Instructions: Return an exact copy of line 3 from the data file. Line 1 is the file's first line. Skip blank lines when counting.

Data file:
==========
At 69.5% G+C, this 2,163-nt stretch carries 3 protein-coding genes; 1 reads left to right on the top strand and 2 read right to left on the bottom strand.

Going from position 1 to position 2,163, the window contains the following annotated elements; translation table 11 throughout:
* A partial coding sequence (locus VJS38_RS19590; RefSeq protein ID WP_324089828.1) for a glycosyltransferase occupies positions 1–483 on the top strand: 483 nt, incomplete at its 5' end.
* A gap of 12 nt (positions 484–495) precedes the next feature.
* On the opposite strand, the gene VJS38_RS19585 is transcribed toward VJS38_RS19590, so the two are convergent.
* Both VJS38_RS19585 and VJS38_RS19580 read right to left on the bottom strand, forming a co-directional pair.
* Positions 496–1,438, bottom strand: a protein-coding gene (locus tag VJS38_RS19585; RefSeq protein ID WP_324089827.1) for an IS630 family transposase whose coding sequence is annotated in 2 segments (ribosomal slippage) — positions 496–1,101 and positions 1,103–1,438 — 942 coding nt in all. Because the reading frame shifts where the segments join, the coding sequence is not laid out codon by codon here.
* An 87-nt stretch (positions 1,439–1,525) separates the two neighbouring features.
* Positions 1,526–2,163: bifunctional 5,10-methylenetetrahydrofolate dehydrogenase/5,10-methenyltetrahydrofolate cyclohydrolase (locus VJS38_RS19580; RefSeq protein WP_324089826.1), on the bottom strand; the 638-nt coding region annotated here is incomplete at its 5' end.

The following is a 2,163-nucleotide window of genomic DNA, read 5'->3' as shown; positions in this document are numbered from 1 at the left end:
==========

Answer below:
* A partial coding sequence (locus VJS38_RS19590; RefSeq protein ID WP_324089828.1) for a glycosyltransferase occupies positions 1–483 on the top strand: 483 nt, incomplete at its 5' end.